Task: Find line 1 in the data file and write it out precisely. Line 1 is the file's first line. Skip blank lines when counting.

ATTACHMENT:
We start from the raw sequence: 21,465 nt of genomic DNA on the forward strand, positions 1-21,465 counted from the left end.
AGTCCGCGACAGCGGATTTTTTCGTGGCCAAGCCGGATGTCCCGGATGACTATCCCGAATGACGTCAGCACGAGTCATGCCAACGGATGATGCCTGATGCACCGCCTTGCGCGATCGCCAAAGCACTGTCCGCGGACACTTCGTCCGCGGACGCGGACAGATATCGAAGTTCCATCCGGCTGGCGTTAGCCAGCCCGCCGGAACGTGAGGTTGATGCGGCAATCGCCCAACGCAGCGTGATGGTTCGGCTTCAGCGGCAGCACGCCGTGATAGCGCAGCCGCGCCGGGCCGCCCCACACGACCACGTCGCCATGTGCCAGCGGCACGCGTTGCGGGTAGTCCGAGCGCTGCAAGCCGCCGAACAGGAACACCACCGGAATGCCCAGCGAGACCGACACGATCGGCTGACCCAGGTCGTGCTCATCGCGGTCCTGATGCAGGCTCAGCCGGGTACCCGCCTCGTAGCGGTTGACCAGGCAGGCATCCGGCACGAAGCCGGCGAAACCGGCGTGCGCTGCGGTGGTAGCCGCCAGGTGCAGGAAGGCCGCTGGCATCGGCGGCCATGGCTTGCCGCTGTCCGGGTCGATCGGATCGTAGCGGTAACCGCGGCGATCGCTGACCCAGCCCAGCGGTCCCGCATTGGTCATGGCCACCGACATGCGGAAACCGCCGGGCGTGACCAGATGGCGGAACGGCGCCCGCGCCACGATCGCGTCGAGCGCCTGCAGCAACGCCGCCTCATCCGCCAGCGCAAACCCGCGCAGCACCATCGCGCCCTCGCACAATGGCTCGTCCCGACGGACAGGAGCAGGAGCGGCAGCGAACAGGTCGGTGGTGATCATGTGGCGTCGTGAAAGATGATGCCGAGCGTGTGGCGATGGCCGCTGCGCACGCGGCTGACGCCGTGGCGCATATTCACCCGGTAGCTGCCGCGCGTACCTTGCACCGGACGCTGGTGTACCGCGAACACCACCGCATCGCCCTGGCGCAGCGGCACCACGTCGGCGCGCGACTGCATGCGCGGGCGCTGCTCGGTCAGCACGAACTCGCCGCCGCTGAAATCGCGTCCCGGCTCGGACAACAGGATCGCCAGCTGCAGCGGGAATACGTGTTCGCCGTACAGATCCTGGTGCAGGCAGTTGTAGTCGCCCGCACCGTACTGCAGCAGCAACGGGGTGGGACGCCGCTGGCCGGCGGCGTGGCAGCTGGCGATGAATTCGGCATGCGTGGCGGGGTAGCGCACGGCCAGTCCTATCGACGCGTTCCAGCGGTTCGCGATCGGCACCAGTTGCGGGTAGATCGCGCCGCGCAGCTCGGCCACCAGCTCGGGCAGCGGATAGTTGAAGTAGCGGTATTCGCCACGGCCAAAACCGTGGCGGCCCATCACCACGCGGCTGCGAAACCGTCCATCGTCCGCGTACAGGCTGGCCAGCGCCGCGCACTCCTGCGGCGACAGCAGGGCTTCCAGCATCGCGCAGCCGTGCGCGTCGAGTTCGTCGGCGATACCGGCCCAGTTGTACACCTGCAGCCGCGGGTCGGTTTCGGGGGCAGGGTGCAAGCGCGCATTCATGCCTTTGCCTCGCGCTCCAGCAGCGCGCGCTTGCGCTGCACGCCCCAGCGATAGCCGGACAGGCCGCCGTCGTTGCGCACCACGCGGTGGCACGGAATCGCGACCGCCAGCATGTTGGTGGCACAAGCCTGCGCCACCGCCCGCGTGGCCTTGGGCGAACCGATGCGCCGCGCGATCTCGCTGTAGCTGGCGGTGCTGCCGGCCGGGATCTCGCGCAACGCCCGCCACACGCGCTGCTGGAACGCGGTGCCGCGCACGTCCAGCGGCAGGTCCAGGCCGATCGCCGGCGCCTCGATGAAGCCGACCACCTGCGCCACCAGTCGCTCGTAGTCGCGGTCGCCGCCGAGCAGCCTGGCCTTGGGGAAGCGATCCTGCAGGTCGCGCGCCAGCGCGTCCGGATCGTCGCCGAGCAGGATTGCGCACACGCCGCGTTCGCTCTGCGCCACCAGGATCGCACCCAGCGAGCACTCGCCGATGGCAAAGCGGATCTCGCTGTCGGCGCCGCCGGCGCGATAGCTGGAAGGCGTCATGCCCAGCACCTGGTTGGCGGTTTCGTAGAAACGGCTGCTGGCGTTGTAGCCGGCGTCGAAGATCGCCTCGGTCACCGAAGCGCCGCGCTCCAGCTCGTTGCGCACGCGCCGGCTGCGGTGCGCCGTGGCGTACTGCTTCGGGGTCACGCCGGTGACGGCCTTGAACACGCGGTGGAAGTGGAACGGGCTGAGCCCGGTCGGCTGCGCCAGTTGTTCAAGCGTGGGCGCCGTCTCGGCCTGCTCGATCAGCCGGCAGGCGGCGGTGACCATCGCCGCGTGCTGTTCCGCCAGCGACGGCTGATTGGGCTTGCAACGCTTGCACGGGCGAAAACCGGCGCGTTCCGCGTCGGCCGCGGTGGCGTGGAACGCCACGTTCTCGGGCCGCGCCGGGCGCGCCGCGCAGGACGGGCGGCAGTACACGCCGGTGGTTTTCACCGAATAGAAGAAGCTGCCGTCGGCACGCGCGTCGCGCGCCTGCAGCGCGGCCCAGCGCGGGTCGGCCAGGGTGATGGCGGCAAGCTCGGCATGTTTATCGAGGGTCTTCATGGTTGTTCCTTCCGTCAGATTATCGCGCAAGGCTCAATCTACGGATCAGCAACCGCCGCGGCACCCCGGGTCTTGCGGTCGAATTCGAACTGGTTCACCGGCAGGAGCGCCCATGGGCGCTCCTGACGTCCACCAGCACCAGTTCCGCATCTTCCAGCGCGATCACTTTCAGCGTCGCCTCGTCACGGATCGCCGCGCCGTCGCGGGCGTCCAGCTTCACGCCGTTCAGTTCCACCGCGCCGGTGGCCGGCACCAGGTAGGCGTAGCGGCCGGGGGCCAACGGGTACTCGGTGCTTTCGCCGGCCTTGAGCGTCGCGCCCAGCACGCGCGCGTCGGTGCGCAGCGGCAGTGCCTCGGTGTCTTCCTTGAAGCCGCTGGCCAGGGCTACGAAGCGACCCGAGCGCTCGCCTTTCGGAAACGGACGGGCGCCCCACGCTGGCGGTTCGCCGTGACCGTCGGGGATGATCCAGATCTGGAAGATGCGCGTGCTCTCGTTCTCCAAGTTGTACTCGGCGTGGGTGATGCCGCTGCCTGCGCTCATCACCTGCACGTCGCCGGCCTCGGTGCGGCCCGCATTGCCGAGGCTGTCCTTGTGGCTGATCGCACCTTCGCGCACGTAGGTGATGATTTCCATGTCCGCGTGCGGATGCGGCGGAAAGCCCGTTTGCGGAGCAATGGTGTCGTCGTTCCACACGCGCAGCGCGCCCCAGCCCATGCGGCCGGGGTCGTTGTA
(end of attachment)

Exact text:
We start from the raw sequence: 21,465 nt of genomic DNA on the forward strand, positions 1-21,465 counted from the left end.